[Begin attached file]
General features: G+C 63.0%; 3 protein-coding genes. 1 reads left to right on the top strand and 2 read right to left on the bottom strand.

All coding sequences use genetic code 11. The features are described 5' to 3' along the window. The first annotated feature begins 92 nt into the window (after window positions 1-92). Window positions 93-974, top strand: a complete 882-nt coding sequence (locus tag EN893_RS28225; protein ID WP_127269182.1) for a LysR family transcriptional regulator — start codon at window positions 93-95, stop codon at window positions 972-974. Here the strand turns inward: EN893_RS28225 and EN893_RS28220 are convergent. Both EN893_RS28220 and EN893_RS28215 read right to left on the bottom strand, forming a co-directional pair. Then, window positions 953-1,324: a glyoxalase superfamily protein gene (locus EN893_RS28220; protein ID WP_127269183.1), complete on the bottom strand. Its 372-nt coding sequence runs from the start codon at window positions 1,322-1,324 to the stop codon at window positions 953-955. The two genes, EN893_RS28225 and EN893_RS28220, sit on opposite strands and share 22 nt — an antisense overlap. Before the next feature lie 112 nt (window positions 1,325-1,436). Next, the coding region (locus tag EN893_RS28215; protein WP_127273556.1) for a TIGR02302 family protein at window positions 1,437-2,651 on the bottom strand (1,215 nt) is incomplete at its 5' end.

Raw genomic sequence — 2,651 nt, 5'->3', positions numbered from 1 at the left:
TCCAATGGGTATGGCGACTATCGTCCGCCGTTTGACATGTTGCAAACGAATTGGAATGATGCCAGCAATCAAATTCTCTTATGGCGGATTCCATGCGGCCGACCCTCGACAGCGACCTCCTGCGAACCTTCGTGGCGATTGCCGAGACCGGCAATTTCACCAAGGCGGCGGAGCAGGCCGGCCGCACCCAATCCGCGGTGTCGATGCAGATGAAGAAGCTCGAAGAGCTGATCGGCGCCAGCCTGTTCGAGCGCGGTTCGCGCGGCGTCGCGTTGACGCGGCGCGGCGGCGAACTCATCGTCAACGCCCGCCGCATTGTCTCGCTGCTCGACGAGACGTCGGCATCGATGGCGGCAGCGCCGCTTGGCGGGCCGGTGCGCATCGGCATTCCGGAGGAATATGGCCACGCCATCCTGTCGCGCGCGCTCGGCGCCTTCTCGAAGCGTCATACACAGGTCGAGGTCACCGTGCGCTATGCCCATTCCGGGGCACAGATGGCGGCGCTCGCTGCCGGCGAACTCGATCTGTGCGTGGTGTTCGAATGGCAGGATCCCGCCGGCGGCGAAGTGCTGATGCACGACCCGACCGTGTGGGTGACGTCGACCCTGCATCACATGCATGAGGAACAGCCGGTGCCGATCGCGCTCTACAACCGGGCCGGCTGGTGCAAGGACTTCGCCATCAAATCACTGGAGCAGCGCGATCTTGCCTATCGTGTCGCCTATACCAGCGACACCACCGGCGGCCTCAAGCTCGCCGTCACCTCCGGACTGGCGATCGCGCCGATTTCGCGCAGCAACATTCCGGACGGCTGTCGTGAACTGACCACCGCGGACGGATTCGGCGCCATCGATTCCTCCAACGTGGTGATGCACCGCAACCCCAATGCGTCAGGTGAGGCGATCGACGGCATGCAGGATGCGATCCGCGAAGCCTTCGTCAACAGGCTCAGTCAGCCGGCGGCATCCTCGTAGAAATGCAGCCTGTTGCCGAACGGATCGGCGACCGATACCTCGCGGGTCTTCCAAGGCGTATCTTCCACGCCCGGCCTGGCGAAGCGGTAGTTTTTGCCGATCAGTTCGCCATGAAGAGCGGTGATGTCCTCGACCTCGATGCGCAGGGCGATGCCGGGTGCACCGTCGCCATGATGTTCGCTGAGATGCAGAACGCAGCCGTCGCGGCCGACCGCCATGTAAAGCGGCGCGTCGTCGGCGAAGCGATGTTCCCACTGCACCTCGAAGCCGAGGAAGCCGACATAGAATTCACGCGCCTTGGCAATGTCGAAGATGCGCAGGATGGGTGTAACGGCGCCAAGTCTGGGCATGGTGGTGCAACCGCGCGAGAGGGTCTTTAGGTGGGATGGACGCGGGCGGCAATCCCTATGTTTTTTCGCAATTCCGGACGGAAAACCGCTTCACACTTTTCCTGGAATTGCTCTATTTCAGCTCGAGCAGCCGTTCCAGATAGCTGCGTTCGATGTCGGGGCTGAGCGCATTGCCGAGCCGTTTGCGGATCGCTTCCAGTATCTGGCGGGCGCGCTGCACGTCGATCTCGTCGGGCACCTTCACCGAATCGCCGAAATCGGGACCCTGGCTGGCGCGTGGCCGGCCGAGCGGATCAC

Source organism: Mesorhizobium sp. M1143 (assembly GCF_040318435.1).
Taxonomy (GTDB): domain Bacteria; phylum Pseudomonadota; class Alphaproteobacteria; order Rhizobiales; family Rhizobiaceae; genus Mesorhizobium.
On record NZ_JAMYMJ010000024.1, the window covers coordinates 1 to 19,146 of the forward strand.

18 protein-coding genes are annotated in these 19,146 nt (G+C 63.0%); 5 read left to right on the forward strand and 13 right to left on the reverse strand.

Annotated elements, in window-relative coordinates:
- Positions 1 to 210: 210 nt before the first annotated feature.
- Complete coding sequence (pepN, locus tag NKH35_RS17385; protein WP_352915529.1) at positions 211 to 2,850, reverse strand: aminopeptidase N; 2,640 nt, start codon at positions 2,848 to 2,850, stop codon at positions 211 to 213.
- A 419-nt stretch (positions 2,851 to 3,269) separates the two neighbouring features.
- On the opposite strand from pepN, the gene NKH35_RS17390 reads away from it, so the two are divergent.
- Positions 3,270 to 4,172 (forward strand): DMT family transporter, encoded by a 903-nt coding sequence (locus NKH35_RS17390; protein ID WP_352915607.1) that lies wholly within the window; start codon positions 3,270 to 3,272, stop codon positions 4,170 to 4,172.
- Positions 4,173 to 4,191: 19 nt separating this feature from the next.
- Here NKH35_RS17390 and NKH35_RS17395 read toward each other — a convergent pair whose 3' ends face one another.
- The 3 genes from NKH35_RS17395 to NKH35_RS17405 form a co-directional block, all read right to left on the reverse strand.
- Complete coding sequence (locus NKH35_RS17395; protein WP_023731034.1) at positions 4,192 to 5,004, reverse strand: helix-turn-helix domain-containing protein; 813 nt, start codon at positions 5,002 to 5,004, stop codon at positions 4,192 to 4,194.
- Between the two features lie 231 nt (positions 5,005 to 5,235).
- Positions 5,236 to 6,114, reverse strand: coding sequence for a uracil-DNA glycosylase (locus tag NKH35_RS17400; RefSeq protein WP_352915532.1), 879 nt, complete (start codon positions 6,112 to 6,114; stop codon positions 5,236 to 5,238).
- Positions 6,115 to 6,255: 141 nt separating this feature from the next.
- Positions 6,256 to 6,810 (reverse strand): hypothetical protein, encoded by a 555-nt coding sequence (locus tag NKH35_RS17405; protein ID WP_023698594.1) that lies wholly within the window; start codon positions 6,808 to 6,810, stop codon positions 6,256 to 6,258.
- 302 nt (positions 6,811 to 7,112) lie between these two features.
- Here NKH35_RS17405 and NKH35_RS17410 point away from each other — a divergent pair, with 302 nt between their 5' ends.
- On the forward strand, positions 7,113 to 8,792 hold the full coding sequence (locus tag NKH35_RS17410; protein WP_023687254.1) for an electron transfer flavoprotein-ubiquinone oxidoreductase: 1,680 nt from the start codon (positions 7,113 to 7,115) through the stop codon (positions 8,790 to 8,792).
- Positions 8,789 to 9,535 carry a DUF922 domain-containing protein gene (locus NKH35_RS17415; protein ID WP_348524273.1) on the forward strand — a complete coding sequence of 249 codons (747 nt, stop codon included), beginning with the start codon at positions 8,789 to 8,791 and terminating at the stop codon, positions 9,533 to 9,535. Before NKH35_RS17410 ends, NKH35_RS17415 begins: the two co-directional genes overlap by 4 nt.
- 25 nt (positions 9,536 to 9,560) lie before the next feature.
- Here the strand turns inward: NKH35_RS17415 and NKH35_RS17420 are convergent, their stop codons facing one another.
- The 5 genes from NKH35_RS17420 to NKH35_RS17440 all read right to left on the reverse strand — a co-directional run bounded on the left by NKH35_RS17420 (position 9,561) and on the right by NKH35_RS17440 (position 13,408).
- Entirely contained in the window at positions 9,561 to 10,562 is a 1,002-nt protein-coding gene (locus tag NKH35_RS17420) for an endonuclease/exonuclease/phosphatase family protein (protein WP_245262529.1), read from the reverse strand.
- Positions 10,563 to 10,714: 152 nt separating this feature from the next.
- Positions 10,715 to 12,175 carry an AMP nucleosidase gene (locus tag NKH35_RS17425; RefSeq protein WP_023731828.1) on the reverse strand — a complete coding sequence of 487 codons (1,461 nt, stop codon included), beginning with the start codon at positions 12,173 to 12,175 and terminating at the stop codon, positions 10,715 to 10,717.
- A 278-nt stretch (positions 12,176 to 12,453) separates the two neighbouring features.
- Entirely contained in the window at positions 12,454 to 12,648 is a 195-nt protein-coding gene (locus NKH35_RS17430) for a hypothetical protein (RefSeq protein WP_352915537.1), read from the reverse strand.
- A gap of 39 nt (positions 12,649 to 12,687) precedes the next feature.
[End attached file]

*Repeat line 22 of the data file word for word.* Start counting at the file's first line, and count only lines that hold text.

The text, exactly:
- Positions 6,256 to 6,810 (reverse strand): hypothetical protein, encoded by a 555-nt coding sequence (locus tag NKH35_RS17405; protein ID WP_023698594.1) that lies wholly within the window; start codon positions 6,808 to 6,810, stop codon positions 6,256 to 6,258.